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Linda Mah
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Playworks: Serious Fun and Learning

Playground Program Provides Structure, Training to Recess

Kalamazoo Public Schools isn’t playing around with play.

Five schools in the district are working with Playworks, a national organization that argues that play is essential to learning the socio-emotional skills that children need to succeed in the workplace, classroom, and life. Because they spend so much of their time at school, the school playground becomes an important environment for learning how to enjoy physical activity, to play cooperatively, and to learn creativity and flexibility.

Playworks’ website quotes Jack Shonkoff, director of the Harvard Center on the Developing Child as saying, “Play is one of the most important ways in which children learn.”

Sheila Dorsey-Smith, KPS assistant superintendent for human resources, helped the program launch in Kalamazoo. As part of her doctoral studies, Dorsey-Smith was given an assignment to help the district in an area outside of her expertise.

Student Services had just shared information on suspensions and referrals. The data demonstrated showed that lunch periods and recess were problematic times for student behavior, which was something Dorsey-Smith knew from her own experiences as a former school principal.

“I decided I was going to look at how we did recess in KPS,” she said. In researching recess programs, she came across Playworks, which had posted its 400- page manual of games online.

“I was thinking about when I was in elementary school in the 1960s and early 1970s. I was thinking about how we could replicate all of those games.”

“Recess serves as a necessary break from the rigors of concentrated, academic challenges in the classroom,” according to the American Academy of Pediatrics. “But equally important is the fact that safe and well-supervised recess offers cognitive, social, emotional, and physical benefits that may not be fully appreciated when a decision is made to diminish it. Recess is unique from, and a complement to, physical education — not a substitute for it.”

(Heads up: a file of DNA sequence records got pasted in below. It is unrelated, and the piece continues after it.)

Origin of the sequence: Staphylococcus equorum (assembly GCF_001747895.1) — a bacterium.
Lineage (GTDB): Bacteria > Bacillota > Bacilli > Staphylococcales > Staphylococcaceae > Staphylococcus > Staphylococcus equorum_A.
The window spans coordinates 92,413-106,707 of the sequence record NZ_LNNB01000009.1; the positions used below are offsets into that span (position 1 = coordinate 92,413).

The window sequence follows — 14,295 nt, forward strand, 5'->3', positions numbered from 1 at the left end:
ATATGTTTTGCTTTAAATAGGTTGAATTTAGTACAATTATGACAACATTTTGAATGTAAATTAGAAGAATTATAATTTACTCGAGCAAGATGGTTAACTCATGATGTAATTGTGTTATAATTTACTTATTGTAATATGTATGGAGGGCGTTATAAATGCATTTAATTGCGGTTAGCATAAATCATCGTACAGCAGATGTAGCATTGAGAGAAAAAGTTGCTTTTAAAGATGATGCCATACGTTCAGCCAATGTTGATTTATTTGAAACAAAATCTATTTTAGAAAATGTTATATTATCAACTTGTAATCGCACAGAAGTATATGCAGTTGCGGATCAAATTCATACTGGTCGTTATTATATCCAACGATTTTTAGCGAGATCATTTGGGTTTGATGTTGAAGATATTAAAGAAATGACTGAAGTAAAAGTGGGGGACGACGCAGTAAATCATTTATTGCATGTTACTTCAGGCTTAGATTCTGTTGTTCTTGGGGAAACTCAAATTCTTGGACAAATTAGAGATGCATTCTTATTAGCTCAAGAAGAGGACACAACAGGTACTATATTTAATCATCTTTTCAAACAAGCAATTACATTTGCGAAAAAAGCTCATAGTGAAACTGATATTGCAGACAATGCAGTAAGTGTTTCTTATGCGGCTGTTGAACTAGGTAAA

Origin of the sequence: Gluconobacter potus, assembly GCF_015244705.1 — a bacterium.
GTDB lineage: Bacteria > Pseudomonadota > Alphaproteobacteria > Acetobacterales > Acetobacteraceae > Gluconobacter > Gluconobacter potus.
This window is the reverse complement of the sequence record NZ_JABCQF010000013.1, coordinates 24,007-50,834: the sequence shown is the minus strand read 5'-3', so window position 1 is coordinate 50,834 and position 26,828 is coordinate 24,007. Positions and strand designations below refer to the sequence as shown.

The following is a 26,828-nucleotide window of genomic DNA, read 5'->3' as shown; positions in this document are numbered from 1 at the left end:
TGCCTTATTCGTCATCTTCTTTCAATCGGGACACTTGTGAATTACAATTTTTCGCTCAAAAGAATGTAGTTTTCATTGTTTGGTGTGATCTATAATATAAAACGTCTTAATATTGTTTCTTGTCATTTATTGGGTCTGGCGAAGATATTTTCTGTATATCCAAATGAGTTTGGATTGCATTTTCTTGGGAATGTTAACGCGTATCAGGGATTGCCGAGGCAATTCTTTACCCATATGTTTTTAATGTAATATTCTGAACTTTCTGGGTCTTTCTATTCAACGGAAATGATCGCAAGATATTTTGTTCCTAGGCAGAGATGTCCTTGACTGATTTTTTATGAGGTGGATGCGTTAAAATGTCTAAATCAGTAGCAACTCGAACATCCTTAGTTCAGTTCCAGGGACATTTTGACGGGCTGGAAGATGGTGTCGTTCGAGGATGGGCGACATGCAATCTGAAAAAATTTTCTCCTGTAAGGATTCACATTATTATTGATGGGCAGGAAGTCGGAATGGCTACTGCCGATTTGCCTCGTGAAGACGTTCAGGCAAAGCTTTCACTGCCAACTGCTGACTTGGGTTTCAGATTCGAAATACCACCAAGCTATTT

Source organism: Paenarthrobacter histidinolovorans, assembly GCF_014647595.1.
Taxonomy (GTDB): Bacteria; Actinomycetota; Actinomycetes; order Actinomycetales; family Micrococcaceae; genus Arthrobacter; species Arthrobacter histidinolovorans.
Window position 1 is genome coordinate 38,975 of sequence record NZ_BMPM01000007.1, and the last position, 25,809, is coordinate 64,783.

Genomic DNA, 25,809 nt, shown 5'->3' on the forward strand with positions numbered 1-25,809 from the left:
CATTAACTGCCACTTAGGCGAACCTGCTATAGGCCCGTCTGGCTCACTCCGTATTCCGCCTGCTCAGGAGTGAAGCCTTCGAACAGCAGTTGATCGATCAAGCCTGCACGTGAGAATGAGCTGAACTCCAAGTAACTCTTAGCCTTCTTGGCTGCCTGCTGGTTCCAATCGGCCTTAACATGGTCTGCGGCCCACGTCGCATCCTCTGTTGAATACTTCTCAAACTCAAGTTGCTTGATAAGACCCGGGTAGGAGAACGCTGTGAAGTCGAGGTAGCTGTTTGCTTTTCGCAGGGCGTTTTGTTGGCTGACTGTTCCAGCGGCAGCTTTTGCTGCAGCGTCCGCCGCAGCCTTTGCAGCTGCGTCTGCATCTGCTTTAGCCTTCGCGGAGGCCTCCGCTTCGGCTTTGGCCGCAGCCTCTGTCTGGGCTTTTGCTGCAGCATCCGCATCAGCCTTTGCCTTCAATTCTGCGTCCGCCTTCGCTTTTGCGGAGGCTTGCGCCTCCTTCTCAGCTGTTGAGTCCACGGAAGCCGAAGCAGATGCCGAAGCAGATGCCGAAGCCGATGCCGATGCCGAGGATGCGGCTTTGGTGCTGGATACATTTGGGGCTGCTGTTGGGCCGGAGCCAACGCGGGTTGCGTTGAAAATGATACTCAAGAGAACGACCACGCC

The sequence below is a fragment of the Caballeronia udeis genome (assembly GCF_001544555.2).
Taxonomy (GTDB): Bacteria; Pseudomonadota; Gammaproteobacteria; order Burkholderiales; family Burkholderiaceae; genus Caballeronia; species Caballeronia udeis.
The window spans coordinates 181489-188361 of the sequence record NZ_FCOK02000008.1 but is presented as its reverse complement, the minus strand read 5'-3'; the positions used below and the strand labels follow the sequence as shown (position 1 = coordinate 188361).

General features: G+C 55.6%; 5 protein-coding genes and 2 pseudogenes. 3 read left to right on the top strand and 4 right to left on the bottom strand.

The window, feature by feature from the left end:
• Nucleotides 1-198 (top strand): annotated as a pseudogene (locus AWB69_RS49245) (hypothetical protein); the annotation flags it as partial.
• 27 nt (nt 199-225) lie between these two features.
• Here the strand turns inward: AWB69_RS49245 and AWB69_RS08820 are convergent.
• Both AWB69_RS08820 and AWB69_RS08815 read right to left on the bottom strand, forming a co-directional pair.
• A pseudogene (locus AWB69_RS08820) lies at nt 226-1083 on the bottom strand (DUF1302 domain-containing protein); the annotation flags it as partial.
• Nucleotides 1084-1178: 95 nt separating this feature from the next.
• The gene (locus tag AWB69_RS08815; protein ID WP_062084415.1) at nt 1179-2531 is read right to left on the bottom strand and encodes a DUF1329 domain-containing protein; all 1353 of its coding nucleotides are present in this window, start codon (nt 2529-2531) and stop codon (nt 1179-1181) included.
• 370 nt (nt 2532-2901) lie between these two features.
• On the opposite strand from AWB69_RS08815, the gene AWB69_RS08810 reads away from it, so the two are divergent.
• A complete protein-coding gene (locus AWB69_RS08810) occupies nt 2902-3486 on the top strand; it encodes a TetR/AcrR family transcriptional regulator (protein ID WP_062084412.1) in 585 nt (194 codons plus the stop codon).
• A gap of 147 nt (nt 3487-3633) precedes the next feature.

Abe Alcoday, regional partnership director for Playworks in Detroit, said Playworks addresses those issues by leveraging play to enhance school climates and help children learn those key socioemotional skills.

“We’re empowering kids to be respectful around each other and to play with each other in a fulfilling way,” said Alcoday, who said Playworks started in 1996 and has been in Michigan since 2010.

Dorsey-Smith began introducing the Playworks model to activity helpers four years ago. Later last year, the district received a partial grant from the Michigan Health Endowment Fund to fully implement the program in five elementary schools: Lincoln, Winchell, Woods Lake, Washington, and El Sol. The district supplemented the remaining costs.

Sixty district activity helpers were trained during the summer by Playworks staff members Karen Dunham and Matt Matthews. There are two Playworks coaches who spend one week each month in the schools teaching new games and helping the program run smoothly by providing consultation, professional development, and free resources. Hanna Holshouser works with Lincoln and Winchell, while Jamere Dixon works with El Sol, Washington and Woods Lake.

Woods Lake Elementary: A Magnet Center for the Arts Principal Dr. Micole Dyson said she’s an enthusiastic supporter of the Playworks model.

“It’s an opportunity for students to play and have a good time, and it provides them with an opportunity for leadership and to learn problem-solving strategies when there is conflict,” said Dyson, whose school also received grant money to have its back parking lot painted with game stations.

“There are several structural things that have helped us to cut down transitions leaving more time for play,” she said. “And the children are excited and they make positive choices. That’s a life skill that can have a real impact.”

Activity helper Kierre Stinnette, who is also the freshman football coach at Loy Norrix High School and known to the students as “Coach K,” said he enjoys the structure that Playworks provides. Organized games at select locations around the playground have helped reduce the confusion of recess. He also enjoys the layer of respect and cooperation that Playworks adds.

Watching students at Woods Lake scream as they run under a colorful parachute or play freeze tag with Coach K, they seem to be enjoying the serious work that goes into a good playground program.

“So many kids don’t play outside anymore because their games are on their phones or their iPads,” Dorsey-Smith said. “But for people in my generation, we’d live for those pick-up games playing softball or basketball or four square or freeze tag. It was what we did. It was the highlight of my childhood.

“Young people just want to have fun. They want to smile and laugh. And, for the adults who work with them, this allows the kids in us to come out.”

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